Will A Vegan Diet Lower Your Risk Of Colon Cancer?

There are a lot of benefits to eating a vegan diet. With a varied, balanced diet that doesn't include meat or products that come from animals (like eggs and milk), veganism can reduce inflammation and arthritis pain, improve cardiovascular health, and help with weight loss and management, per Healthline. A vegan diet is generally high in nutrients and relies heavily on vegetables, fruits, seeds, beans, and whole grains. Whether you've already adopted a diet that is free from animal products or you're interested in exploring veganism for the first time, knowing the pros and cons is key to making an informed decision.

The National Health Service (NHS) defines veganism as a diet that is heavily focused on plants and plant-based foods. Vegetables and whole foods provide a lot of essential nutrients and vitamins that our bodies need to thrive. But when it comes to critical health conditions like cancer, can a vegan diet help protect you — or can it work against you? 

In multiple studies, researchers have discovered that refraining from consuming animal products and instead opting for a vegetarian or vegan diet can, in fact, reduce the risk of developing certain cancers, according to Mayo Clinic Health System. There are many ways to fashion a vegan diet to reduce your risk of cancer, including colon cancer. Here are the components of a vegan diet that can protect against colon cancer.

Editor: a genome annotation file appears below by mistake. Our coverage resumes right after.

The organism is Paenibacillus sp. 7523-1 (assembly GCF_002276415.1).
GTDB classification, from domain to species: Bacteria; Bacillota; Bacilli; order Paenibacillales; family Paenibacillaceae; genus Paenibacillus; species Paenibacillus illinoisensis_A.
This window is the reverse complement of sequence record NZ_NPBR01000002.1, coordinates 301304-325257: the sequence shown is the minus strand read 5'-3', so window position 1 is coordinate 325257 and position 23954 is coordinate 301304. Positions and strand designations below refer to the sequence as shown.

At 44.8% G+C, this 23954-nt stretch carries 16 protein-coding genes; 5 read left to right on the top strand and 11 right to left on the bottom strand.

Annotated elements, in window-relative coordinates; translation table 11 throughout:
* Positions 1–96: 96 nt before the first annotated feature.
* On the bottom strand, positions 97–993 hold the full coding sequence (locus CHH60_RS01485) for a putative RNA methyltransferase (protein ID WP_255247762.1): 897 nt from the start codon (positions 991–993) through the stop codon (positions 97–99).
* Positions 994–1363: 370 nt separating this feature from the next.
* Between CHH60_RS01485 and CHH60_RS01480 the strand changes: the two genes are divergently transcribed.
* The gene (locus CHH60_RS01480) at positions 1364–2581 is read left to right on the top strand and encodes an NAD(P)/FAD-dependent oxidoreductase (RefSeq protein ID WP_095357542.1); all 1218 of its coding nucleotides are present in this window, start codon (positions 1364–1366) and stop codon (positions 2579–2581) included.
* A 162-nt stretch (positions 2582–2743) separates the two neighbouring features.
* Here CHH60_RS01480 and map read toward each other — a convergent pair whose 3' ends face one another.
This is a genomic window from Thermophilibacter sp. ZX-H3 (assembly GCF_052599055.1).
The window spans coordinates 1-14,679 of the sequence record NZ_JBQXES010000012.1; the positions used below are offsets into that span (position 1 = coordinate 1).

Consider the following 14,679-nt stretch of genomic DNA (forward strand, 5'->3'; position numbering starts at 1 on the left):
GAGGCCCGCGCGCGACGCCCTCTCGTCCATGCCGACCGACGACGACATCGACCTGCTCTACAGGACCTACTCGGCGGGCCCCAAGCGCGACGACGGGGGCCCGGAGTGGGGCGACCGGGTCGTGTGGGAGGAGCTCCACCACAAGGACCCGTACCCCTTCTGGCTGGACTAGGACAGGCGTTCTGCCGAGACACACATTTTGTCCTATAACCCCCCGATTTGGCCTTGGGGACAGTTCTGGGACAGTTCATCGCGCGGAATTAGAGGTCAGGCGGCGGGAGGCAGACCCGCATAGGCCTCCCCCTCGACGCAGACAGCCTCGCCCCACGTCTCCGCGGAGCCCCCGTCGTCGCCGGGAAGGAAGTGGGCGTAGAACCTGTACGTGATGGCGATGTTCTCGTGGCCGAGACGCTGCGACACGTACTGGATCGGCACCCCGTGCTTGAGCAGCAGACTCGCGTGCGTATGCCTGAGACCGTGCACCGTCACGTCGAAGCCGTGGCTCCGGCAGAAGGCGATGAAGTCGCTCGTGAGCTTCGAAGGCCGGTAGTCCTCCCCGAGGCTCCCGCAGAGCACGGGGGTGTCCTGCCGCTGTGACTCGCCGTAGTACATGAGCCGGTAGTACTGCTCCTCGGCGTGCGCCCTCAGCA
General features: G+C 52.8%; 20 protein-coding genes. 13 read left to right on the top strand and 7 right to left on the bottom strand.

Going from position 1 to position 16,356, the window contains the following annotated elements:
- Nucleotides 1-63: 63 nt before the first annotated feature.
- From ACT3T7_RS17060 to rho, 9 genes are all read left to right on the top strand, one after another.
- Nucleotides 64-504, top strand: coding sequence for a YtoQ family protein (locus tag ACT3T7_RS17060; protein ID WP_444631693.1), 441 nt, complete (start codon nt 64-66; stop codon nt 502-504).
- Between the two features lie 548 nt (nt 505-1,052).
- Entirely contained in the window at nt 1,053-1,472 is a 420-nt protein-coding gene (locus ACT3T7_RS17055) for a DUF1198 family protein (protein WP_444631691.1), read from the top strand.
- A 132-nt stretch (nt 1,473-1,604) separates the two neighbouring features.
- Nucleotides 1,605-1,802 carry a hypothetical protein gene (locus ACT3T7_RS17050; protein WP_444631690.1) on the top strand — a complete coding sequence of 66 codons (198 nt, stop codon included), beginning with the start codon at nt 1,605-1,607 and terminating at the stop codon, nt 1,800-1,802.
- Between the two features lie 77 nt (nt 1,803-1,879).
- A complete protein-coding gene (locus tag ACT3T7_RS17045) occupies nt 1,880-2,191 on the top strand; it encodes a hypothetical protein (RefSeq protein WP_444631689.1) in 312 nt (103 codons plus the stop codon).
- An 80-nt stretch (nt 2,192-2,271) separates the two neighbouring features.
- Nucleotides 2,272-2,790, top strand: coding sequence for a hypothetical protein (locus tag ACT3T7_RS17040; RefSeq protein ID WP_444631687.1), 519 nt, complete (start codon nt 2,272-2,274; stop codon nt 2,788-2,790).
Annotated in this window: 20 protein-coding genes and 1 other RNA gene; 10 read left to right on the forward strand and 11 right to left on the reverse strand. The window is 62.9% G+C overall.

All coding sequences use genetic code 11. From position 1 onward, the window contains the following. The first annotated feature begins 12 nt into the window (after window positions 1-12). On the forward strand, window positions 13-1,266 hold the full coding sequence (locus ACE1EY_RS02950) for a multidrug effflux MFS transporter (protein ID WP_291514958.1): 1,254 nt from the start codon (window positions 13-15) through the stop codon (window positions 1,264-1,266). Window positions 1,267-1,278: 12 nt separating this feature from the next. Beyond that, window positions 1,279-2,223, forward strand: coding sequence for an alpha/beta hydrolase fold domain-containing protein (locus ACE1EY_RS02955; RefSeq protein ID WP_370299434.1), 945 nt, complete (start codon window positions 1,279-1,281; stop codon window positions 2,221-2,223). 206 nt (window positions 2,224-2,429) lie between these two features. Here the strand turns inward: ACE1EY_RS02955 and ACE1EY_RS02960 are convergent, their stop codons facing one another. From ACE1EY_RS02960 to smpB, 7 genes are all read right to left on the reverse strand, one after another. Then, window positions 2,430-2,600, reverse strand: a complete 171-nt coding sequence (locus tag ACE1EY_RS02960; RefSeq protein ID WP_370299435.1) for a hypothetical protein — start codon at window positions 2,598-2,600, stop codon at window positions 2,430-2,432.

Eat foods rich in phytochemicals

Plant-based, vegetarian, and vegan diets tend to include significant whole foods with an emphasis on fruits, vegetables, seeds, beans, and legumes. These contain high amounts of phytochemicals, which are chemical compounds that provide the body with protective factors to keep cells healthy and free from damage (via Mayo Clinic Health System). This is significant because maintaining cellular health can reduce cancer risk. 

Phytochemicals are also the factors in plant-based foods that lead to a reduction in inflammation, arthritis, and chronic pain. Two types of phytochemicals provide the most benefits: antioxidants, which can neutralize cells so that they don't erratically multiply in the way in which cancer is developed, and carotenoids, which are fat-soluble compounds that improve both eye and heart health in addition to reducing cancer risk. The foods richest in these phytochemicals include spinach, kale, carrots, cabbage, brussels sprouts, broccoli, cantaloupe, celery, apricots, apples, tomatoes, lentils, and bok choy, per Stanford Medicine.

Fiber is another component of a vegan diet that has been found to reduce the risk of developing colon cancer (via Cleveland Clinic). The rationale is that waste traveling through the colon moves at a faster pace when fiber speeds up the digestive process and makes it easier for the gastrointestinal tract to break down consumed fare. Including a variety of these foods can reduce your risk. However, it's always a good idea to reach out to your doctor before starting any new diet.